The Court cited the English decision of Beck v. Montana Constructions Pty Ltd [(1963), 5 F.L.R. 298, 304-5]. describing the rule pertaining to implied licences:
[T]he engagement for reward of a person to produce material of a nature which is capable of being the subject of copyright implies a permission or consent or licence in the person making the engagement to use the material in the manner and for the purpose in which and for which it was contemplated between the parties that it would be used at the time of the engagement.
The Neputsky decision was mentioned in Robertson v. Thomson Corp. (2001), 15 C.P.R. (4th) 147 at 186 (Ont. S.C.J.) aff’d (2004), 243 D.L.R. (4th) 257., where the concept of an implied copyright licence was further explored. Robertson, a freelance writer sued a newspaper for copyright infringement, claiming that it had republished her submissions online without her permission. The newspaper had converted the articles into digital formats, including CD-ROMs and internet databases, and made them available to its subscribers for a fee.
The newspaper had policies concerning the use of submissions in other digital formats, which stated that it could always make submissions received from contributors available to its subscribers in digital formats. This policy was not explained to the plaintiff, nor was it a common policy at the time, about which the plaintiff would have had reason to know. The newspaper argued it had an implied copyright licence to make the materials available online because the plaintiff had licenced the paper to include her articles within its print issue.
The Ontario Court of Appeal affirmed the lower court’s decision finding that there was no implied copyright licence. Because the newspaper had not made its policies with respect to usage of submissions known to the plaintiff, it could not use the submissions for electronic postings and assert that it was implicitly licenced to do so. An implied licence can only be inferred where the parties in question were like minded about the terms of the written licence agreement. Because there was no meeting of the parties’ minds in this case, there could be no implied copyright licence. [The Supreme Court of Canada has heard an appeal in the Robertson case and is expected to render its decision in June 2006].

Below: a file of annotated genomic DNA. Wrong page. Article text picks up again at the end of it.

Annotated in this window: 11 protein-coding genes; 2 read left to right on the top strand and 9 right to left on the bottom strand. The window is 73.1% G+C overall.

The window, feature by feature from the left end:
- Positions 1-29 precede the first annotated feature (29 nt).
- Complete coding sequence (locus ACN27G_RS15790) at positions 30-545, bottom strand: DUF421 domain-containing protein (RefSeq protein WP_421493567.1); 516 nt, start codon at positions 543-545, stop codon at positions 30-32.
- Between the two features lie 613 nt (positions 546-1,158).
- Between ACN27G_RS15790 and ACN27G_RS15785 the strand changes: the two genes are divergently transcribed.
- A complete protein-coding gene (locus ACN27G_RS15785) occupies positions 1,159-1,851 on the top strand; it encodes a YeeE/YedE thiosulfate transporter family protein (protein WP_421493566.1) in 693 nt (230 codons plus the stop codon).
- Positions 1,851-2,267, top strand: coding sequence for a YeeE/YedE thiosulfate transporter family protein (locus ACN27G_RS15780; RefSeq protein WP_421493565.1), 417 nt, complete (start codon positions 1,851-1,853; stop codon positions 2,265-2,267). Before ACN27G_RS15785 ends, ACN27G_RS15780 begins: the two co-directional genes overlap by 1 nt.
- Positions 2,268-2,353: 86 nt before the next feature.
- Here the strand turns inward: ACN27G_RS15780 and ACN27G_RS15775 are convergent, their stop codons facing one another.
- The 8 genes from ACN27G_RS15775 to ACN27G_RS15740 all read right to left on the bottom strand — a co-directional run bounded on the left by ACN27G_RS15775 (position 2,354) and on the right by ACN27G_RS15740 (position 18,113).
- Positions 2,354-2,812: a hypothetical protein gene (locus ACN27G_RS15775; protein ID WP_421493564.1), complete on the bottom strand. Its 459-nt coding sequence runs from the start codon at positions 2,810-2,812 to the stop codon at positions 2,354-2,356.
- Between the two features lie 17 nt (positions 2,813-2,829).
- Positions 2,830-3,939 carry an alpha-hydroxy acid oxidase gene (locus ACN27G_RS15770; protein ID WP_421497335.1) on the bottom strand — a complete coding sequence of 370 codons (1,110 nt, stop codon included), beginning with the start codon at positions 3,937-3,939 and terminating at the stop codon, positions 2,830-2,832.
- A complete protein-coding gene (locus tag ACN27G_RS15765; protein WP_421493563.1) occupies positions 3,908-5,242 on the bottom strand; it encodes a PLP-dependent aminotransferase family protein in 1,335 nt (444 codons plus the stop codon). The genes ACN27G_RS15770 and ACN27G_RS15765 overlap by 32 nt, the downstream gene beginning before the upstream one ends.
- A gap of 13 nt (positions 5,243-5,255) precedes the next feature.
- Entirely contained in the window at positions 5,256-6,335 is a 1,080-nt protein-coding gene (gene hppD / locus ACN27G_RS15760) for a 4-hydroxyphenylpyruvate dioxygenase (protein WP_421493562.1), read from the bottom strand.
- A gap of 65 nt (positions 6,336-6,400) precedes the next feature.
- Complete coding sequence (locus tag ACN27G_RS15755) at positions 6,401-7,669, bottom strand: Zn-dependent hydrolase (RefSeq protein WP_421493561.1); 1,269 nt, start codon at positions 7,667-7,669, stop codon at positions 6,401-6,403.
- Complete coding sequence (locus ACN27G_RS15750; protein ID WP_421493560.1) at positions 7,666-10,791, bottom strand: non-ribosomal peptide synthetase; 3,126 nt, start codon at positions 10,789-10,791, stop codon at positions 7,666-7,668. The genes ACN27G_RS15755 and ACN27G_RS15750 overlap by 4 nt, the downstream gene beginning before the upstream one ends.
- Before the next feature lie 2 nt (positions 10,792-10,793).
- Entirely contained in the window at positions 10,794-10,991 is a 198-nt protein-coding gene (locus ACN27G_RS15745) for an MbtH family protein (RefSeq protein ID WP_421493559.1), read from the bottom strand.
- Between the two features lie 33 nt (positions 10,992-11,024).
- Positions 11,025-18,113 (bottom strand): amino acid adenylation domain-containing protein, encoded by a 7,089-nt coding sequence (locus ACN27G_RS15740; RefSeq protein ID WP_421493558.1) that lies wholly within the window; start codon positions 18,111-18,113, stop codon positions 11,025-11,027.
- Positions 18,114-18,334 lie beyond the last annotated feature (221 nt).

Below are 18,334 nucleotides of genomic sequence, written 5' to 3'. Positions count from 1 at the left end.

When judging conduct, it is important to look at the purpose behind the original granting of rights in a copyrighted work, and discern whether indeed there was an implied copyright licence to do more than was originally granted. There must be a connection between the purpose for which the work was granted in the first place and the defendant’s subsequent conduct in using the copyrighted work. As with other heavily fact-determined inquiries, there will be nuances that influence the outcome of each evaluation.
Where the facts point to a seamless link between the terms of a written licence and the eventual conduct, and indicate that the parties were in some form of agreement about the extended use, there will likely be an implied licence found. However, where the facts point to a break in the chain between a written licence and the defendant’s conduct, or where one party unilaterally introduces new policies without communicating them to the other party, an implied copyright licence will likely not be found. The determination of an implied licence requires probing into all the surrounding facts and a rudimentary exercise of logic. As such, in most cases it best to make things explicit and to reduce terms of a copyright licence to writing.